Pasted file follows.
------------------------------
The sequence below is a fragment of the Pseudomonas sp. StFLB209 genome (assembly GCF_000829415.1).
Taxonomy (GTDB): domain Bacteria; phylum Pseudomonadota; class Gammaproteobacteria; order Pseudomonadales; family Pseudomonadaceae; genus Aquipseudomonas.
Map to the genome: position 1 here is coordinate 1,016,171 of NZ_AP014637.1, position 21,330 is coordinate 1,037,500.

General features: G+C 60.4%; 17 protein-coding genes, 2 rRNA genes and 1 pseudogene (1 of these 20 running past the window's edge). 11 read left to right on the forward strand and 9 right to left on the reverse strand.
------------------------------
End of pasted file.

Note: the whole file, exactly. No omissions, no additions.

The sequence below is a fragment of the Pseudomonas sp. StFLB209 genome (assembly GCF_000829415.1).
Taxonomy (GTDB): domain Bacteria; phylum Pseudomonadota; class Gammaproteobacteria; order Pseudomonadales; family Pseudomonadaceae; genus Aquipseudomonas.
Map to the genome: position 1 here is coordinate 1,016,171 of NZ_AP014637.1, position 21,330 is coordinate 1,037,500.

General features: G+C 60.4%; 17 protein-coding genes, 2 rRNA genes and 1 pseudogene (1 of these 20 running past the window's edge). 11 read left to right on the forward strand and 9 right to left on the reverse strand.